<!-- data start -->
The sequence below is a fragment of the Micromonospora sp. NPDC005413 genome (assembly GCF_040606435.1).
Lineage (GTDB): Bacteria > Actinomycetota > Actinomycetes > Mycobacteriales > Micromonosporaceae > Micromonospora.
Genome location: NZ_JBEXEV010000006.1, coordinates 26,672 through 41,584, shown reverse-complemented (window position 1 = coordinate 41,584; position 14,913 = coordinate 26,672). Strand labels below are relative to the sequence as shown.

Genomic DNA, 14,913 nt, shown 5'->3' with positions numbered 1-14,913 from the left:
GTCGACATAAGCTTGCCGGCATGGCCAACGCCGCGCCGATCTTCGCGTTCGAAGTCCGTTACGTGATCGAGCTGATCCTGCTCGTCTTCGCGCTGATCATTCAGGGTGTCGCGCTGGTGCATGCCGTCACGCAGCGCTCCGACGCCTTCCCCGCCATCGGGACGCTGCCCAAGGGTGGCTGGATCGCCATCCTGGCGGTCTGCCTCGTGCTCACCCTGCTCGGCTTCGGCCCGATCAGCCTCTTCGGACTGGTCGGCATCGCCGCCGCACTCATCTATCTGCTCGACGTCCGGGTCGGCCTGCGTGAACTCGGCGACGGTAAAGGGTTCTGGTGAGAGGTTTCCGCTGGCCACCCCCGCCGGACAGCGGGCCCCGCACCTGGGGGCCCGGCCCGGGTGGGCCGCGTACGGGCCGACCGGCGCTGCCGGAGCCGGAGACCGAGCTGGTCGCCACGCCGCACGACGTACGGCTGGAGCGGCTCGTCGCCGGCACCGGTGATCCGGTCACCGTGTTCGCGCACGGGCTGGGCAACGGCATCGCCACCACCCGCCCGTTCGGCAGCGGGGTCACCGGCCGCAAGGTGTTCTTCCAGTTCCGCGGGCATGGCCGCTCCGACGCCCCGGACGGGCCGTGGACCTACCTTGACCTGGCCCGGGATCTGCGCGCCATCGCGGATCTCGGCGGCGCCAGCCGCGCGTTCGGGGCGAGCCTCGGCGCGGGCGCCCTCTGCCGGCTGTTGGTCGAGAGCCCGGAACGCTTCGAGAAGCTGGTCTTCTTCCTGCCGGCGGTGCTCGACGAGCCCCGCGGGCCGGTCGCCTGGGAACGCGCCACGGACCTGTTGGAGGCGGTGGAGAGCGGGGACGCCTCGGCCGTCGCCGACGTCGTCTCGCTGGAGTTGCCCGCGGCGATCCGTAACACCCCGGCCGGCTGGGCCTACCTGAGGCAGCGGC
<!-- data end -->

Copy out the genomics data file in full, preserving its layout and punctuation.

The sequence below is a fragment of the Micromonospora sp. NPDC005413 genome (assembly GCF_040606435.1).
Lineage (GTDB): Bacteria > Actinomycetota > Actinomycetes > Mycobacteriales > Micromonosporaceae > Micromonospora.
Genome location: NZ_JBEXEV010000006.1, coordinates 26,672 through 41,584, shown reverse-complemented (window position 1 = coordinate 41,584; position 14,913 = coordinate 26,672). Strand labels below are relative to the sequence as shown.

Genomic DNA, 14,913 nt, shown 5'->3' with positions numbered 1-14,913 from the left:
GTCGACATAAGCTTGCCGGCATGGCCAACGCCGCGCCGATCTTCGCGTTCGAAGTCCGTTACGTGATCGAGCTGATCCTGCTCGTCTTCGCGCTGATCATTCAGGGTGTCGCGCTGGTGCATGCCGTCACGCAGCGCTCCGACGCCTTCCCCGCCATCGGGACGCTGCCCAAGGGTGGCTGGATCGCCATCCTGGCGGTCTGCCTCGTGCTCACCCTGCTCGGCTTCGGCCCGATCAGCCTCTTCGGACTGGTCGGCATCGCCGCCGCACTCATCTATCTGCTCGACGTCCGGGTCGGCCTGCGTGAACTCGGCGACGGTAAAGGGTTCTGGTGAGAGGTTTCCGCTGGCCACCCCCGCCGGACAGCGGGCCCCGCACCTGGGGGCCCGGCCCGGGTGGGCCGCGTACGGGCCGACCGGCGCTGCCGGAGCCGGAGACCGAGCTGGTCGCCACGCCGCACGACGTACGGCTGGAGCGGCTCGTCGCCGGCACCGGTGATCCGGTCACCGTGTTCGCGCACGGGCTGGGCAACGGCATCGCCACCACCCGCCCGTTCGGCAGCGGGGTCACCGGCCGCAAGGTGTTCTTCCAGTTCCGCGGGCATGGCCGCTCCGACGCCCCGGACGGGCCGTGGACCTACCTTGACCTGGCCCGGGATCTGCGCGCCATCGCGGATCTCGGCGGCGCCAGCCGCGCGTTCGGGGCGAGCCTCGGCGCGGGCGCCCTCTGCCGGCTGTTGGTCGAGAGCCCGGAACGCTTCGAGAAGCTGGTCTTCTTCCTGCCGGCGGTGCTCGACGAGCCCCGCGGGCCGGTCGCCTGGGAACGCGCCACGGACCTGTTGGAGGCGGTGGAGAGCGGGGACGCCTCGGCCGTCGCCGACGTCGTCTCGCTGGAGTTGCCCGCGGCGATCCGTAACACCCCGGCCGGCTGGGCCTACCTGAGGCAGCGGC